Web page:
The initiative links back to Björn Borg’s “Love for all” campaign,  a step up towards recognizing basic human rights and celebrating love regardless of sexuality and race.

The first ever couple to tie knots through Marriage Unblocked was Sybille and Alexandra. The couple lives in Switzerland where same-sex marriages are still banned as of 2019.

Sybille and Alexandra said:

“We’ve been planning on getting married for a while now but since it’s not legal in our home country, we don’t know if or when that will ever happen. But now we are married, and it feels fantastic. We also hope our blockchain marriage pushes societies to recognize a basic human right — marriage equality.”

Digital certificates

The blockchain model offers a quick and cheap alternative to the traditional paper certificates that can get lost or be tampered with.

Digital marriage certificates are a hit in the Washoe County of northern Nevada. Marriage certificates are securely stored on the Ethereum blockchain and the certificates are received typically by 24 hours after the ceremony having been written to the blockchain as “Proof of Marriage”. In 2018, Nevada witnessed over 950 blockchain marriages.

Titan Seal is a startup involved in making digital certificates a reality. Hunter Halcomb, Department Systems Technician at Washoe County, said that Nevada records about 7,000 marriage certificates per year. The record archive is a whopping 17 billion pages of information. He further stated that the Titan Seal technology will be implemented to seal all the document archives. This will come as a savior in emergencies in case the documents are not accessible due to some reason. In such situations, the tamper-proof documents stored on blockchain come in handy.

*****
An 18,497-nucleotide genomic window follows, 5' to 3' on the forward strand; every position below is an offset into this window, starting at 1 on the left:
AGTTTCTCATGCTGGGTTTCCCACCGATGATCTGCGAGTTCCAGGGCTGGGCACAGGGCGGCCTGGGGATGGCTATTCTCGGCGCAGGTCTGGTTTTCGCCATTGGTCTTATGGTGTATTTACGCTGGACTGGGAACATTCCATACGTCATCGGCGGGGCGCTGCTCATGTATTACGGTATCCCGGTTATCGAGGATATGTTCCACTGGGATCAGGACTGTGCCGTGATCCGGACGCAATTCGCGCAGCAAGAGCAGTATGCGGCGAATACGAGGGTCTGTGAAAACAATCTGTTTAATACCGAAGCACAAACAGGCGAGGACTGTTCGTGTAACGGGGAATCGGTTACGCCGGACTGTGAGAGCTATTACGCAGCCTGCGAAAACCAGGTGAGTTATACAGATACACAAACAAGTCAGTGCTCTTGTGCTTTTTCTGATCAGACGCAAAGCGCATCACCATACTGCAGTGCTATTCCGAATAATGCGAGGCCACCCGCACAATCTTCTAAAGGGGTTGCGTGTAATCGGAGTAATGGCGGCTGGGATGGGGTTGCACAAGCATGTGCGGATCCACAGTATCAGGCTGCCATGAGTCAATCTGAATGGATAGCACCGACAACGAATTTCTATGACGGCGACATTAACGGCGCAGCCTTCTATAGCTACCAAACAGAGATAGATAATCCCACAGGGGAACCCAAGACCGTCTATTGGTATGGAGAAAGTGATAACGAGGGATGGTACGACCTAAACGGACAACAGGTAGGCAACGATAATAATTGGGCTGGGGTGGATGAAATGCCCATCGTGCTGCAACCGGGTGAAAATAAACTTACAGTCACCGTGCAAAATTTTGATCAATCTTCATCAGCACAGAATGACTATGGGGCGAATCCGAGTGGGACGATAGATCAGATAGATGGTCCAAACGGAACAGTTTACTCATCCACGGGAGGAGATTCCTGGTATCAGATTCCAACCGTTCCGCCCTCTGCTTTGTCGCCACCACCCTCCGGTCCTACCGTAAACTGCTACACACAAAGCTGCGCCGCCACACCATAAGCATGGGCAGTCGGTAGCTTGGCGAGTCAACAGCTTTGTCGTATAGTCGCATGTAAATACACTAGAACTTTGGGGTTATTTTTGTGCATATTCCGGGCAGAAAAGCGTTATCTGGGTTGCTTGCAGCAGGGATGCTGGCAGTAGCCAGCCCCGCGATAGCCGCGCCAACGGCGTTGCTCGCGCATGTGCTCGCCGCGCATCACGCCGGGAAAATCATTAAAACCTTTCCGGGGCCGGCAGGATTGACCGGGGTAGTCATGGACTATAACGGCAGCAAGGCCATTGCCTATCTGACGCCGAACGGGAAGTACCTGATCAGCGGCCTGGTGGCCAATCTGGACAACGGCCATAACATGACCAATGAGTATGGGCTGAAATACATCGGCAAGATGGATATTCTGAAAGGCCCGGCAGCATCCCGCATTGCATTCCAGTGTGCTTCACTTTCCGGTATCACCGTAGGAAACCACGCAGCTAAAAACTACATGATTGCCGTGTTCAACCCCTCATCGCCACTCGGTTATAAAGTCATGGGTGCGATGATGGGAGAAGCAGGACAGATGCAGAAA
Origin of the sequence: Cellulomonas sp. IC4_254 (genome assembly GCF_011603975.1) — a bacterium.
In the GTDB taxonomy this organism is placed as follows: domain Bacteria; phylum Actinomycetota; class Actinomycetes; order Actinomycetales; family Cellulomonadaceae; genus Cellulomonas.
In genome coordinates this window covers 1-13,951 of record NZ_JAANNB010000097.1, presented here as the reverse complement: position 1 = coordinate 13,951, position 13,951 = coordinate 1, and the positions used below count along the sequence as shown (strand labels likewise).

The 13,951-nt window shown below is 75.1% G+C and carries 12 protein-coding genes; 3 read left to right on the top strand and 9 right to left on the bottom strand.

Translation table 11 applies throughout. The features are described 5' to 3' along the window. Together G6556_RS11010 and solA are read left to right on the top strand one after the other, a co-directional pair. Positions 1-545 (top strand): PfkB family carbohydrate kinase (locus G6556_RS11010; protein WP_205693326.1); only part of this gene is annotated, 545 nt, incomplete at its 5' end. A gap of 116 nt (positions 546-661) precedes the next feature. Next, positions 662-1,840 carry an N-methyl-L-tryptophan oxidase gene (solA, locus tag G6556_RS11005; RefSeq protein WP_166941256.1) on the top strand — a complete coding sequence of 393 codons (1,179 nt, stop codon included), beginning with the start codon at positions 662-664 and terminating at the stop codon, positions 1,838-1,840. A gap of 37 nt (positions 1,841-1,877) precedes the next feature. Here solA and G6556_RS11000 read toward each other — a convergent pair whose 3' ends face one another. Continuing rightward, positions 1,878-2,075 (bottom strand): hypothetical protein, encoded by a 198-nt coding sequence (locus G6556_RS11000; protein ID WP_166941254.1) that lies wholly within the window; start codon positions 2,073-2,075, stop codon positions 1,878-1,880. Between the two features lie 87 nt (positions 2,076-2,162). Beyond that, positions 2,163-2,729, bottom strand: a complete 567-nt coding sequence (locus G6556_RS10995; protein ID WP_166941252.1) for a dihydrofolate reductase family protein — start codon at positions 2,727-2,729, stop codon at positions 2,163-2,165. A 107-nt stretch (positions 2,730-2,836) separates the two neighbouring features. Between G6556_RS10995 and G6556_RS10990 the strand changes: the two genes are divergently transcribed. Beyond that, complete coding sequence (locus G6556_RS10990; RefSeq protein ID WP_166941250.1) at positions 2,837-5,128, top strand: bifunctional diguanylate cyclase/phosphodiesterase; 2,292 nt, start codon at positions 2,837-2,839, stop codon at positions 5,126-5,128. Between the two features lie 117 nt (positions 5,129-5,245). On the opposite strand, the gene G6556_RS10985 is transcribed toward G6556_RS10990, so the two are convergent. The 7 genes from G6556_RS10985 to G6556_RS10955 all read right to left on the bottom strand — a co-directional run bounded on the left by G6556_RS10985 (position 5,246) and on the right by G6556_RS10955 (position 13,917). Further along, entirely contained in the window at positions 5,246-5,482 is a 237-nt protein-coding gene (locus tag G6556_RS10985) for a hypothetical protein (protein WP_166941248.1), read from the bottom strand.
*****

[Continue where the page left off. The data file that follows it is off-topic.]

In 2015, Edurne Lolnaz and Mayel de Bornio tied knots on blockchain and received their digital marriage certificate notarized by Bitnation in Estonia’s e-residency program.

On 1 July 2018, Nichole Zhu and Daniel Onggunhao sealed their bond beyond the country marriage registries through the Dapp Forevermore to inscribe their digital marriage certificate on the Ethereum blockchain. The couple got married in two continents and three countries during their travel, but virtually, their marriage was witnessed by over 16,000 Ethereum nodes across the world.

One might raise questions if the blockchain-based marriages are ethical, and will a shift of power and dominance from authoritarianism — although well-intended — really turn out to be the panacea of all the societal issues, or just give birth to new challenges. Regardless, it could certainly provide an approach towards the upliftment of gay and interracial couples – at least until they are accepted to be of the same norms as the other couples and till governments across the world embrace LGBTQ equality because even a single country criminalizing homosexuality is a huge obstacle in the way of humanity and love.